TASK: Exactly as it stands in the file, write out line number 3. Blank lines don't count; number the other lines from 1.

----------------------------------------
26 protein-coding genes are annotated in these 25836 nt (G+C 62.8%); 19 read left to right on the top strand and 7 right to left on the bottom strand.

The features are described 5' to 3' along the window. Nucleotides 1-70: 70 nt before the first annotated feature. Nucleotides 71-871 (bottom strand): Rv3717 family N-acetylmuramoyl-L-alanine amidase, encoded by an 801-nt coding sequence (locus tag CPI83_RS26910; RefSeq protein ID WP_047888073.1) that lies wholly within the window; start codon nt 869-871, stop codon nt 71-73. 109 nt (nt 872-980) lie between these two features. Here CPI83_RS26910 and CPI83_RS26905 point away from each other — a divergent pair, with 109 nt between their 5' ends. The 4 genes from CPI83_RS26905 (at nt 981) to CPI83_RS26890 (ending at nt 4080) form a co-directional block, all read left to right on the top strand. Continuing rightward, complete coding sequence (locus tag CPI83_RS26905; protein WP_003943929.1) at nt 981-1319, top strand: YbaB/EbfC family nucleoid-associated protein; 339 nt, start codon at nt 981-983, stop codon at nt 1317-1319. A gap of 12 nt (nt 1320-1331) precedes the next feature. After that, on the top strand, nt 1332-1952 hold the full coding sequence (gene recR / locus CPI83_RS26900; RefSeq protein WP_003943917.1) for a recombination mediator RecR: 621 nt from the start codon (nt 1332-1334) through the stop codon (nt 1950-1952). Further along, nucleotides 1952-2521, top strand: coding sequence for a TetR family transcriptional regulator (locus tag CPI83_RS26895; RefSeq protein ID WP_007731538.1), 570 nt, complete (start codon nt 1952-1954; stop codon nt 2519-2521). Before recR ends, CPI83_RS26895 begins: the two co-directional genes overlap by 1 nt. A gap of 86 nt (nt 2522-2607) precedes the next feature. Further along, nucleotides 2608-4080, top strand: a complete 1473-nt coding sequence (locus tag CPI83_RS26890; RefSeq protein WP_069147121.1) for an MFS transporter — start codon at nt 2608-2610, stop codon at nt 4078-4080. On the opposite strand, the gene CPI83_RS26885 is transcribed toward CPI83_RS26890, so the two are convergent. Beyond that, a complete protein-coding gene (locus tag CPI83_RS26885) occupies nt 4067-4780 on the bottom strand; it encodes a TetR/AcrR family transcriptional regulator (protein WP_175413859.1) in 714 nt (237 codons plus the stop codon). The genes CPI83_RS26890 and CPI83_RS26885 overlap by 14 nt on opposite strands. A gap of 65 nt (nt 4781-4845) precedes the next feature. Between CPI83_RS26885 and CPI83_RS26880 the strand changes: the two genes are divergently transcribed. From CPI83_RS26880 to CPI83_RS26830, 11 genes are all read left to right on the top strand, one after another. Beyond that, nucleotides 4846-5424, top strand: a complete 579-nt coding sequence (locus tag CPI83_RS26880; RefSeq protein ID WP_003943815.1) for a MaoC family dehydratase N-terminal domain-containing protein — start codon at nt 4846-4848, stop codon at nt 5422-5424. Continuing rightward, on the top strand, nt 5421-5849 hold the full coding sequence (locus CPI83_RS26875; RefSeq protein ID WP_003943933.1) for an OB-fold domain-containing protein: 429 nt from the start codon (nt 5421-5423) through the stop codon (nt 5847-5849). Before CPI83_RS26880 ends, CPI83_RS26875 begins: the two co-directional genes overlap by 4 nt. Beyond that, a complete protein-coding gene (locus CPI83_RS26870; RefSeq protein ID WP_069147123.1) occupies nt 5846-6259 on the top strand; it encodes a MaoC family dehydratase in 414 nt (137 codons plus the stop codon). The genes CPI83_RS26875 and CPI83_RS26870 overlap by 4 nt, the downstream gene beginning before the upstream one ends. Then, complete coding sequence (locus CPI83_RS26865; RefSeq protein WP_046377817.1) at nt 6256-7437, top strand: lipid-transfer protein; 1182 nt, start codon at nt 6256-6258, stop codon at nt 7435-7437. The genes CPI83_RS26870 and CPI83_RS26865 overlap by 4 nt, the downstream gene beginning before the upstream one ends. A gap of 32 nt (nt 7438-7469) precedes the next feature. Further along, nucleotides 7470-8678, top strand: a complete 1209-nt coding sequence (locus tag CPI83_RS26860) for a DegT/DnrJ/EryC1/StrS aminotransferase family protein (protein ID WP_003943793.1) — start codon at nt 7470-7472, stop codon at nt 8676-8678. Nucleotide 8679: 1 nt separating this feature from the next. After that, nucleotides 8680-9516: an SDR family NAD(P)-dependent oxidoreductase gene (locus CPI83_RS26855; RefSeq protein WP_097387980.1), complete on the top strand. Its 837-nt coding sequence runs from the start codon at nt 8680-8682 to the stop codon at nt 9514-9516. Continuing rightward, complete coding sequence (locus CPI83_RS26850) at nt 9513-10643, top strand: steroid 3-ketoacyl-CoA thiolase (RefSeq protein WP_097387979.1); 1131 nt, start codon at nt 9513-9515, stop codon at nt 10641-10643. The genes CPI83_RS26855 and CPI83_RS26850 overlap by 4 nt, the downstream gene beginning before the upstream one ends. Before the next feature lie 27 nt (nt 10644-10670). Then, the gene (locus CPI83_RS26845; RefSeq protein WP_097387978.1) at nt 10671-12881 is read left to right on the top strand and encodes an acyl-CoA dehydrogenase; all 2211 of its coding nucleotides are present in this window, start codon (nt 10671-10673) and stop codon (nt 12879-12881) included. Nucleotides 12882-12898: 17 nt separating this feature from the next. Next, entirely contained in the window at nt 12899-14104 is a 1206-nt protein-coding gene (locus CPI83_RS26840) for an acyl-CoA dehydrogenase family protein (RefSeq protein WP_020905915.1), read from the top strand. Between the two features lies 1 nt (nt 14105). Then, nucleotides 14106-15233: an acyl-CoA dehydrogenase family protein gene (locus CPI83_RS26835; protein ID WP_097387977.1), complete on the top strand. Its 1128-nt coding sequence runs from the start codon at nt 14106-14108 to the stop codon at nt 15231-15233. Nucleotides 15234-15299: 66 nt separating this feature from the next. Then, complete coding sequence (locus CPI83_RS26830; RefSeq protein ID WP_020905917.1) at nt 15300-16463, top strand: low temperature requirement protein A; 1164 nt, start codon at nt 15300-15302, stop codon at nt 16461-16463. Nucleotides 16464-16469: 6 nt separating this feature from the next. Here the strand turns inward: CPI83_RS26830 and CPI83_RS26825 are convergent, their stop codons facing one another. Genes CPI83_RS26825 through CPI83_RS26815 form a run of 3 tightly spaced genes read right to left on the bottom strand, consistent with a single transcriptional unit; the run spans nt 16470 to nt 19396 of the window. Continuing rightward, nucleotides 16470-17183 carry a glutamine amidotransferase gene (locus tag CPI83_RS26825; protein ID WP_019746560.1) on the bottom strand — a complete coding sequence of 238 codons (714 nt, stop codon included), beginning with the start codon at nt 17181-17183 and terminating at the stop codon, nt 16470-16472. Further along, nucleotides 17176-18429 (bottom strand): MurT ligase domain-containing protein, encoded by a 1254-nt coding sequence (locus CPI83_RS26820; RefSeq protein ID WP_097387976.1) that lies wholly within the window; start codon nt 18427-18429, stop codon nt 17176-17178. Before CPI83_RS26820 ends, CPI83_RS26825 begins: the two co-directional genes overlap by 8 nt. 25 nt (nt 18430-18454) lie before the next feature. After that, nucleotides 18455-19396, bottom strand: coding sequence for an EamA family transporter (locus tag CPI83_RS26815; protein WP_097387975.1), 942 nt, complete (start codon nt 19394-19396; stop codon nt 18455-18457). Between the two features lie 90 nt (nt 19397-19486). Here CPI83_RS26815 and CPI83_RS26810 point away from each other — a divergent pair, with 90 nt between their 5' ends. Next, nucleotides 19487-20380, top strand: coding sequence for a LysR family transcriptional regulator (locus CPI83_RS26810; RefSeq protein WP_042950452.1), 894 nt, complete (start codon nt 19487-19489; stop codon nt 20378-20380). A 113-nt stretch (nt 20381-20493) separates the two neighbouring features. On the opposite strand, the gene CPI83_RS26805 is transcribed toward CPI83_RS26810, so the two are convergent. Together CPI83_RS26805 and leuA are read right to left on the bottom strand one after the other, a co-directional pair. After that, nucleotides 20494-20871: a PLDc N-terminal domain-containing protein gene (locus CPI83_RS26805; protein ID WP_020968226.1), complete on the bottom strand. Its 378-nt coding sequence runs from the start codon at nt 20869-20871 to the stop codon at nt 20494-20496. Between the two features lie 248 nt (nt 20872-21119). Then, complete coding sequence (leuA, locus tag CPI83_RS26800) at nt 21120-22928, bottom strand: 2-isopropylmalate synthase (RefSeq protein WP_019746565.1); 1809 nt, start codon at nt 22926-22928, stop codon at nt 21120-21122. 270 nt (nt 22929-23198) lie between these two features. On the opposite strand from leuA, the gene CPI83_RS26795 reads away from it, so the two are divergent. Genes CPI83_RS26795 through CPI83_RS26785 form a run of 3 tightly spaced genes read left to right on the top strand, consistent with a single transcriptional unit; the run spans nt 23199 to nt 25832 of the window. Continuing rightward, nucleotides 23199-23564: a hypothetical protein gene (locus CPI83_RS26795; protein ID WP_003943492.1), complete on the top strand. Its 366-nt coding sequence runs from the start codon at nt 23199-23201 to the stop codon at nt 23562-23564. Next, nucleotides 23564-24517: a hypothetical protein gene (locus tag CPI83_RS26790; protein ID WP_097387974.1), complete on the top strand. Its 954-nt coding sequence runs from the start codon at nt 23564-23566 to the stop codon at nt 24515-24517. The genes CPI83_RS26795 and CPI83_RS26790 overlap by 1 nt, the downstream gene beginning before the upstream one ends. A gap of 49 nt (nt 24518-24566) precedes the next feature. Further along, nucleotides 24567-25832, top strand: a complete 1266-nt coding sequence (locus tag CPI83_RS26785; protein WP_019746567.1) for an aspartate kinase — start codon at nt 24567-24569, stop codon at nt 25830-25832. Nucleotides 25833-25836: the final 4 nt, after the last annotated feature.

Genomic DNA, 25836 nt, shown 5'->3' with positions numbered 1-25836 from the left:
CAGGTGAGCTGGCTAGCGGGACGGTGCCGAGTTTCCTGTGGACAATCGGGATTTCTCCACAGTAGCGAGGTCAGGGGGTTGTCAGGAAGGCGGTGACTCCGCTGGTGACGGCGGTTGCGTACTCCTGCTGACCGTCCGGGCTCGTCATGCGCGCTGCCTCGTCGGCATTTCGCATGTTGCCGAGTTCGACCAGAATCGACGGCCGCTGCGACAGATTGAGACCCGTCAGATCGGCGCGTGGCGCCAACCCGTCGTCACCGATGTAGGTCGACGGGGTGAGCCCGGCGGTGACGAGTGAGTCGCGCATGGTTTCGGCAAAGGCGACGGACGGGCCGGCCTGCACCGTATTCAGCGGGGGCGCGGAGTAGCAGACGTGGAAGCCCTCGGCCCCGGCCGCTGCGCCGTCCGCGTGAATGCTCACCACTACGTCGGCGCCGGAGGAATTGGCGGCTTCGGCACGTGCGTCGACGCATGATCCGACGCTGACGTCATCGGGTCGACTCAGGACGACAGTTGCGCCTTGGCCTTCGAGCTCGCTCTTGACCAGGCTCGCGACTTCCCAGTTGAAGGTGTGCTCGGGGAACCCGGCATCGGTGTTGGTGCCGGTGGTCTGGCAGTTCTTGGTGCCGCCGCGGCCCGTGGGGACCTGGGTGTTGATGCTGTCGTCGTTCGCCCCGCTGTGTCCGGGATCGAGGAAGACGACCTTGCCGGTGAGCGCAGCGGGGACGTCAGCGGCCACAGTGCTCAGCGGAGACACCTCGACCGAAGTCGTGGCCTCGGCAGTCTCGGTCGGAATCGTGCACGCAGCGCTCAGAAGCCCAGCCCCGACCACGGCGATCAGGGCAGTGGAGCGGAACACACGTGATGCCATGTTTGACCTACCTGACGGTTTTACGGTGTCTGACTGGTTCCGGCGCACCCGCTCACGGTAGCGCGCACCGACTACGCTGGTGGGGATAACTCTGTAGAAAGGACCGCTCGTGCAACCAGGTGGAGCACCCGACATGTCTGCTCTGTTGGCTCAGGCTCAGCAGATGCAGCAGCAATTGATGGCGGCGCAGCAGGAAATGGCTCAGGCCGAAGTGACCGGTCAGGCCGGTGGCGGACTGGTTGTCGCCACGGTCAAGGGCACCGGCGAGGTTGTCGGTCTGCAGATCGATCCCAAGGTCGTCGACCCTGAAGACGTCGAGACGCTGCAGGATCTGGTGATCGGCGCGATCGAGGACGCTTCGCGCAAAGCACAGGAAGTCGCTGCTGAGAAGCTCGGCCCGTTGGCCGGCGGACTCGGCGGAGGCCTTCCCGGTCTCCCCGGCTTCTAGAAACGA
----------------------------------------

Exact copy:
Genomic DNA, 25836 nt, shown 5'->3' with positions numbered 1-25836 from the left: